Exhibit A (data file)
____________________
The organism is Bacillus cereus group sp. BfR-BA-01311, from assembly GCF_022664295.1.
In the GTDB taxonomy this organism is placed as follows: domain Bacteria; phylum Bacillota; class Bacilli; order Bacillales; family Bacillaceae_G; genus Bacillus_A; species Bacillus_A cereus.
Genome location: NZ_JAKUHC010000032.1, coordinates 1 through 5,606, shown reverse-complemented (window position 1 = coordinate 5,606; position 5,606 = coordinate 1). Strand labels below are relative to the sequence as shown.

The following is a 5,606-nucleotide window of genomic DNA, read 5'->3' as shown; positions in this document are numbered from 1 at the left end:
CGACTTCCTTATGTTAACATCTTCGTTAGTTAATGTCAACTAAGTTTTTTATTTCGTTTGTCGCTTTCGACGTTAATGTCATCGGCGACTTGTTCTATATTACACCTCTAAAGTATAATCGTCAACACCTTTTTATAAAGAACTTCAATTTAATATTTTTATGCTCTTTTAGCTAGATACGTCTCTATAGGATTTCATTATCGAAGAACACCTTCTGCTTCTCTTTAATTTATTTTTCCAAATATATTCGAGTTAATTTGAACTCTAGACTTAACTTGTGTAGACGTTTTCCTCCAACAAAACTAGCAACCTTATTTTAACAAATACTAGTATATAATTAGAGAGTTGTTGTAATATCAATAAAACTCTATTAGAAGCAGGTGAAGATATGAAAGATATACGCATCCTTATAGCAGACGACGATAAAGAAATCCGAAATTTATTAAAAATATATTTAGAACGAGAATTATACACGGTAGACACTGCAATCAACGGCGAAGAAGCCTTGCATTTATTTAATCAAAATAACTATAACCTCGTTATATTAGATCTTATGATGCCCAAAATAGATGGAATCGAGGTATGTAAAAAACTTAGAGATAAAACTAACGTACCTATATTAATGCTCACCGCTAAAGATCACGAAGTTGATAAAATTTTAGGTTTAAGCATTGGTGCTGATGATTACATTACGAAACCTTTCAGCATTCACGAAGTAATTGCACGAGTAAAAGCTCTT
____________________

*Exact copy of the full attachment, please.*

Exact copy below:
The organism is Bacillus cereus group sp. BfR-BA-01311, from assembly GCF_022664295.1.
In the GTDB taxonomy this organism is placed as follows: domain Bacteria; phylum Bacillota; class Bacilli; order Bacillales; family Bacillaceae_G; genus Bacillus_A; species Bacillus_A cereus.
Genome location: NZ_JAKUHC010000032.1, coordinates 1 through 5,606, shown reverse-complemented (window position 1 = coordinate 5,606; position 5,606 = coordinate 1). Strand labels below are relative to the sequence as shown.

The following is a 5,606-nucleotide window of genomic DNA, read 5'->3' as shown; positions in this document are numbered from 1 at the left end:
CGACTTCCTTATGTTAACATCTTCGTTAGTTAATGTCAACTAAGTTTTTTATTTCGTTTGTCGCTTTCGACGTTAATGTCATCGGCGACTTGTTCTATATTACACCTCTAAAGTATAATCGTCAACACCTTTTTATAAAGAACTTCAATTTAATATTTTTATGCTCTTTTAGCTAGATACGTCTCTATAGGATTTCATTATCGAAGAACACCTTCTGCTTCTCTTTAATTTATTTTTCCAAATATATTCGAGTTAATTTGAACTCTAGACTTAACTTGTGTAGACGTTTTCCTCCAACAAAACTAGCAACCTTATTTTAACAAATACTAGTATATAATTAGAGAGTTGTTGTAATATCAATAAAACTCTATTAGAAGCAGGTGAAGATATGAAAGATATACGCATCCTTATAGCAGACGACGATAAAGAAATCCGAAATTTATTAAAAATATATTTAGAACGAGAATTATACACGGTAGACACTGCAATCAACGGCGAAGAAGCCTTGCATTTATTTAATCAAAATAACTATAACCTCGTTATATTAGATCTTATGATGCCCAAAATAGATGGAATCGAGGTATGTAAAAAACTTAGAGATAAAACTAACGTACCTATATTAATGCTCACCGCTAAAGATCACGAAGTTGATAAAATTTTAGGTTTAAGCATTGGTGCTGATGATTACATTACGAAACCTTTCAGCATTCACGAAGTAATTGCACGAGTAAAAGCTCTT